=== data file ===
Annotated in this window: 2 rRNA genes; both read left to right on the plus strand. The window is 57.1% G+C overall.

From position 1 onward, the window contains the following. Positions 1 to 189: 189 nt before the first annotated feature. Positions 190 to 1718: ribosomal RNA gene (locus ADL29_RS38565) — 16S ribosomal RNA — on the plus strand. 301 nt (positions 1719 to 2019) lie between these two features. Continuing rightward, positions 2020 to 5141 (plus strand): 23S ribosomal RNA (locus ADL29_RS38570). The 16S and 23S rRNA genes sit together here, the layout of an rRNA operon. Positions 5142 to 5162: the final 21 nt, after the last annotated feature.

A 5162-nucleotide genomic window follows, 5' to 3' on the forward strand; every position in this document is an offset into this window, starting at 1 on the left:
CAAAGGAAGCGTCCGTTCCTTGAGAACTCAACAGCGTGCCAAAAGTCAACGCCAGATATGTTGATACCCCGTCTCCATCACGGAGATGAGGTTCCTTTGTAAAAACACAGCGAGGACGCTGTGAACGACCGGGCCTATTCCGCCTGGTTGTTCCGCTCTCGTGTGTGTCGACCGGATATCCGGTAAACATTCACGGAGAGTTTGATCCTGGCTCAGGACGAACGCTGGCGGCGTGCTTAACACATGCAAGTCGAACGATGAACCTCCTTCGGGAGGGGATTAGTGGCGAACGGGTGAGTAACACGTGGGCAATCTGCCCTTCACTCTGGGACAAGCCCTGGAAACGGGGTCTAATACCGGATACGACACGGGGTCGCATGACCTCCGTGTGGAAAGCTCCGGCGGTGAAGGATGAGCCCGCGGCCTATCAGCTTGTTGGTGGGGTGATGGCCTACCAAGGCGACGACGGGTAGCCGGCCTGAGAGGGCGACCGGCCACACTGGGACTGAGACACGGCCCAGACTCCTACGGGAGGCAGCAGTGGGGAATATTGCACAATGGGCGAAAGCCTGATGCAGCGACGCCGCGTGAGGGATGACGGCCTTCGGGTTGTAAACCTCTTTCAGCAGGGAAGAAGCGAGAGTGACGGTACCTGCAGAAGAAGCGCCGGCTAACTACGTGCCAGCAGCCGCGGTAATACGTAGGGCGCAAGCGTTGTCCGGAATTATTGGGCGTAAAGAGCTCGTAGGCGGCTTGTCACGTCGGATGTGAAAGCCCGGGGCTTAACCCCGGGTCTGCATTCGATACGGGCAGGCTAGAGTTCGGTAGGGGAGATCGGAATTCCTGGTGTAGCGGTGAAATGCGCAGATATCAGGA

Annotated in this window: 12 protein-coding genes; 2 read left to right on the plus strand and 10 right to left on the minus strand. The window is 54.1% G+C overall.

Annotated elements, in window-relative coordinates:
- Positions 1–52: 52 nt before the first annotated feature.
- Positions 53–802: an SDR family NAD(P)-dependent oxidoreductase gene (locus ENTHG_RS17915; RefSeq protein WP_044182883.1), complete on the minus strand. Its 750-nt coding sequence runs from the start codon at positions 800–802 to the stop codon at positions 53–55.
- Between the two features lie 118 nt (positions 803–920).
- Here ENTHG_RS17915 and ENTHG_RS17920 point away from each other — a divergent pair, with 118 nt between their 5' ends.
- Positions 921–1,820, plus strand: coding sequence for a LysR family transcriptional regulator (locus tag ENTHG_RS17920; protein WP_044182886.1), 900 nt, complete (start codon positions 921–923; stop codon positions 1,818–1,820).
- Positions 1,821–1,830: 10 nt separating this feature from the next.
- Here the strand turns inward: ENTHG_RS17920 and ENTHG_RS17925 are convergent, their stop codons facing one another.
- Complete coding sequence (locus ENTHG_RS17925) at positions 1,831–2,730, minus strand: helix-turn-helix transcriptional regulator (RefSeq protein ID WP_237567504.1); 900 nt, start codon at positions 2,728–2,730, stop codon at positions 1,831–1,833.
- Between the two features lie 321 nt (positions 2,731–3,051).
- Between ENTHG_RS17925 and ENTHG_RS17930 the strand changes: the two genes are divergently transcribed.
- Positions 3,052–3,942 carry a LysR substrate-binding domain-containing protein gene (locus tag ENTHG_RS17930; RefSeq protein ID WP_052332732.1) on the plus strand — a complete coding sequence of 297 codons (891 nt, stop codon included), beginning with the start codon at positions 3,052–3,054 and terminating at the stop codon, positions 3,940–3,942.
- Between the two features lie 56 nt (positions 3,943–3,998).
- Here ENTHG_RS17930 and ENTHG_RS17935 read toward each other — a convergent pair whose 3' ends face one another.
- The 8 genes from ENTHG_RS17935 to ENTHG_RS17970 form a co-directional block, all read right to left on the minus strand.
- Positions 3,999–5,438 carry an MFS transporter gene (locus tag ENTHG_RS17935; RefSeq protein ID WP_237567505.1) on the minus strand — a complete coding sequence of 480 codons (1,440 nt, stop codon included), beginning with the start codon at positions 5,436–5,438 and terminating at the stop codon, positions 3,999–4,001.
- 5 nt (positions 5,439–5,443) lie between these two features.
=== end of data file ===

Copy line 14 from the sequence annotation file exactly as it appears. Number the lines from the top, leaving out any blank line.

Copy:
- Complete coding sequence (locus ENTHG_RS17925) at positions 1,831–2,730, minus strand: helix-turn-helix transcriptional regulator (RefSeq protein ID WP_237567504.1); 900 nt, start codon at positions 2,728–2,730, stop codon at positions 1,831–1,833.